The Art of Tossing Children’s Artwork
"Art is never finished, only abandoned." ~ Leonardo da Vinci
I’ve been in a purging mode this past year. Accumulating stuff is easy – you just tuck more into corners, closets, boxes and rafters, and voila – instant room for new stuff! We all love our stuff, and we spend an inordinate amount of time collecting more stuff – not just for the purpose of adding, but because we are like the four year old on the playground, perfectly happy digging with his shovel, until he sees another kid with a bucket. He grabs for the bucket, only to want the dump truck, followed by the rake, the boat, the tricycle, bike, ipod, laptop, multimedia system, etc.
So purging is good. But it takes a lot more thought energy, because the goal isn’t to get rid of everything, leaving you back at having nothing. The trick is to discern which of your stuff has meaning and value to you. Adding doesn’t require that.
So each week, I spend time in my closets and drawers winnowing out clothing neither the kids nor I wear any longer, deciding which items I can donate, sell on Craigslist or toss. It’s a good feeling, but a long term project – not nearly as much fun as buying new stuff!
That’s all fine and good until I came across boxes of artwork collected from my kids, particularly preschool through early grade school. My daughter, in particular, was a prolific artist. Every day she’d come home from school with at least four or five pieces of artwork, and then we’d pull out the construction paper to cut and paste and draw some more. I must have had hundreds of stick figure drawings with ear to ear smiles beside the words, “I love you, Daddy.”
Over a decade ago, when I was first out on my own, I let the kids tape their drawings to the wall of the dining room. Each posted picture motivated them to create more, til the walls were filled with their artwork … and it was time for me to move!
Even my son’s little chicken-scratched drawings, with repetitive little smiley-faces evoke memories of sitting around the table crafting art; he mimicking his sister’s artistic proliferations.
Most people I know are at one extreme or the other. Either they keep every tiny little keepsake (which they usually try to pawn off on their grown kids once they move out – and seriously, are we interested in tinker toys and clay casts of our 4-year-old hands when we’re 30?), or they constantly purge everything in an effort to keep down the clutter. For those in the latter category, I can see their point – we really don’t need as much as we think we do. The problem is that while memories are in the head, they need an access point – something that triggers them. Otherwise, they stay lost, tucked into one of thousands of hiding places in the brain, unaccessed unless they are triggered by some similar event or a random thought bubble pops out into play. So, the process of determining what to keep and what to toss isn’t simple.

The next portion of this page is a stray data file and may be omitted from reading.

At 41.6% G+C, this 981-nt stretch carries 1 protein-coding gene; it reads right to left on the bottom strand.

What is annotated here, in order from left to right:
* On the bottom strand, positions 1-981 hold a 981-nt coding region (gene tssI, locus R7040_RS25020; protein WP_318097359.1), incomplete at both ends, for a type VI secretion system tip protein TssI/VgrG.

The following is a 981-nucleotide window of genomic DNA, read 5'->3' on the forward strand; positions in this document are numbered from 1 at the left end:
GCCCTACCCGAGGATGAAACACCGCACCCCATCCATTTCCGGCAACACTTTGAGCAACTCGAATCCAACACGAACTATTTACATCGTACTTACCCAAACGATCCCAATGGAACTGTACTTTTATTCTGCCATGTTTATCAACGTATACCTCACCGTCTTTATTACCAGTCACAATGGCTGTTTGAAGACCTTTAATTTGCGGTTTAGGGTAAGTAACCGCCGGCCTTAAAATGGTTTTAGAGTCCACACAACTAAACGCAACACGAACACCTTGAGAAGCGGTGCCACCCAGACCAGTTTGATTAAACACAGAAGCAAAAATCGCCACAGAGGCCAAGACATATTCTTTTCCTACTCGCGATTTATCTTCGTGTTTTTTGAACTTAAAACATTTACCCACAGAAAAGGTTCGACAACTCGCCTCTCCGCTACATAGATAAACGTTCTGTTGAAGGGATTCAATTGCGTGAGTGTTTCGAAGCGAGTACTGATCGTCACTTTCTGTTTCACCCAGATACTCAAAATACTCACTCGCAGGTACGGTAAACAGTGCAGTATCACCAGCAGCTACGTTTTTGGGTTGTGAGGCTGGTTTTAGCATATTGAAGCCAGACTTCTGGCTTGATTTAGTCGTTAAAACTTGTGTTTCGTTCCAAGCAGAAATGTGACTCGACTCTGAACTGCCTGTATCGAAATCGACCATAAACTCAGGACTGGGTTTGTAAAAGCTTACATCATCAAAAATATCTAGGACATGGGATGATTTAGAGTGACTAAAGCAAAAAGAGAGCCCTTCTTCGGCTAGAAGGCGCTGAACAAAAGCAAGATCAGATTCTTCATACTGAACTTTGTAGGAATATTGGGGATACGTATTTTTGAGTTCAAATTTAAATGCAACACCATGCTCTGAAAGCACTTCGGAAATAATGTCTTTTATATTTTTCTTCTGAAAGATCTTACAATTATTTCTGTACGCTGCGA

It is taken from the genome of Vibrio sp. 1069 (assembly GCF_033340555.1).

I think I tend toward the “over-keeper” category. So, I work through the boxes of artistic gems separating out the truly special from the glued-on macaroni art on construction paper (sorry, Kraft!) I figure if I can fill even one box of paper waste, that’s one less box of stuff I need to move the next time.
Of course, when I’m going through item by item of creative splendor with thoughts of skewering the kabob of clutter, I can only imagine what Picasso’s parents thought of his artwork when little Pablo was a child. Or Chagall. Or Botticelli. It’s not like a parent is very objective. I see Mrs. Picasso looking at his scribblings and though she loves the heck out of them, is running out of room in the attic of her villa, so she uses it to stoke the stove. What would those works be worth now? I go to galleries these days where famous artist chicken-scratch sells for hundreds of thousands (ie, “look, here’s a napkin on which Rembrandt blew his nose!”)
How can one be truly objective in deciding which items of juvenile artistry to preserve for the future? You should ask yourself:
- Who are you keeping this item for? What is your intent? Are you holding it because you don't want to make a decision? Are you holding it because you think your child may want it later (hint: grown kids don't want very much of this stuff-just enough to show you cared)? ... or
- Are you holding onto it because this one piece in your hand represents something beautiful and meaningful, a memory of a simple, blissful moment, watching colors and shapes be transformed by an adoring little child, who then holds it up to you, beaming with pride?
Something tells me the reason Mrs. Picasso may regret stoking the stove with baby Pablo art wouldn't be because of the monetary value of that art, but because of something intrinsically more valuable, something perhaps only she may understand.
And evoking that magical, inexplicable sense of meaning is what true art is all about.
~ ~ ~ ~ ~ ~ ~ ~ ~ ~ ~ ~ ~ ~ ~ ~ ~ ~ ~ ~ ~ ~ ~ ~ ~ ~ ~ ~ ~ ~ ~ ~ ~ ~ ~ ~ ~ ~ ~ ~ ~
"At moments of great enthusiasm it seems to me that no one in the world has ever made something this beautiful and important." ~ M.C. Escher
"To become truly immortal, a work of art must escape all human limits: logic and common sense will only interfere. But once these barriers are broken, it will enter the realms of childhood visions and dreams." ~ Giorgio de Chirico
More by this Author
A reminiscent discussion of some of the best children's movies both from my childhood, and from raising my own children. Includes my list of the best movies for children, and the whole family.
A father's reflections of the best children's stories he read with his children when they were little, along with a listing and summary of some of the most memorable phrases from those wonderful books.
In his memoir, "My Lucky Life In and Out of Show Business", talented actor/comedian Dick Van Dyke revisits his life in show business with wit, circumspection and wisdom, After reading his memoir, I feel...